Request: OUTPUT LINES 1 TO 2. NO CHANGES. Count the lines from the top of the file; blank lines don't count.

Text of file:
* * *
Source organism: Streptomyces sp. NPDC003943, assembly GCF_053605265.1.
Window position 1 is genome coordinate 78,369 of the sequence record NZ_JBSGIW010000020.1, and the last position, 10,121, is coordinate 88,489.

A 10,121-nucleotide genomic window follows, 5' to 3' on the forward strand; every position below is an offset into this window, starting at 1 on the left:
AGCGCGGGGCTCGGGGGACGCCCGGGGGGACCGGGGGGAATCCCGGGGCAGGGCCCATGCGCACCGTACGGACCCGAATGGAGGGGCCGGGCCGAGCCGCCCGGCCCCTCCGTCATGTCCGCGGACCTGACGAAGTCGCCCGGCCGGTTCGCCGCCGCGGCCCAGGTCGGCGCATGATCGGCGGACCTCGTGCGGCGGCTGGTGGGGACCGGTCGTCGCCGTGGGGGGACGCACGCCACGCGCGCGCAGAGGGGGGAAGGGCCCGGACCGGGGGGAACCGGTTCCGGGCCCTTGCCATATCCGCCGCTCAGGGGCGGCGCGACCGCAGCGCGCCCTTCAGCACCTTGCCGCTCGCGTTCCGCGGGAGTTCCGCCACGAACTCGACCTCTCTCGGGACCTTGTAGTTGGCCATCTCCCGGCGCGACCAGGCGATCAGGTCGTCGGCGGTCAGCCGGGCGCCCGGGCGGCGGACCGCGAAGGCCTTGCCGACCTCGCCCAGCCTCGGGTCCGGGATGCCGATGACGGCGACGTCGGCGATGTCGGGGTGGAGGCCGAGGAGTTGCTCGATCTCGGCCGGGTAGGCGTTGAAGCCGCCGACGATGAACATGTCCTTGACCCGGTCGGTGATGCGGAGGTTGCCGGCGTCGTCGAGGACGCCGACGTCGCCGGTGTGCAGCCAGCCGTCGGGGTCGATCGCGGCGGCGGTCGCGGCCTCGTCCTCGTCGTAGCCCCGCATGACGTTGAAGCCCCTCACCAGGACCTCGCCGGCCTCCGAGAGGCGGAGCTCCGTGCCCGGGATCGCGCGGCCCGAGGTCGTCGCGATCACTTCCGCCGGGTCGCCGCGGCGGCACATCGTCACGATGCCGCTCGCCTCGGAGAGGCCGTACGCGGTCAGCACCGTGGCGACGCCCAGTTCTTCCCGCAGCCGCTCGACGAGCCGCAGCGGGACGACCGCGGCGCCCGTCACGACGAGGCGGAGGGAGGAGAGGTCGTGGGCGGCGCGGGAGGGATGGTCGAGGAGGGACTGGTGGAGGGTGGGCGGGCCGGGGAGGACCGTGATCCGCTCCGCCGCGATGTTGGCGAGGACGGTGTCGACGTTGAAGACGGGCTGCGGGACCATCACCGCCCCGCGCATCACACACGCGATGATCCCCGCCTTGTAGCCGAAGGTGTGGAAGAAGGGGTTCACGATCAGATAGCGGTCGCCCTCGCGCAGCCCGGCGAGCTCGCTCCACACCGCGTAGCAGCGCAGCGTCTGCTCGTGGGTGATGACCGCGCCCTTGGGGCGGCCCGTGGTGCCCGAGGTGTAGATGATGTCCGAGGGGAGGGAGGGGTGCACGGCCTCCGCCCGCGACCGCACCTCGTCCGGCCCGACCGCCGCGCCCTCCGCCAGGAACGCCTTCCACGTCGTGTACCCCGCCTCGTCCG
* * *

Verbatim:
Source organism: Streptomyces sp. NPDC003943, assembly GCF_053605265.1.
Window position 1 is genome coordinate 78,369 of the sequence record NZ_JBSGIW010000020.1, and the last position, 10,121, is coordinate 88,489.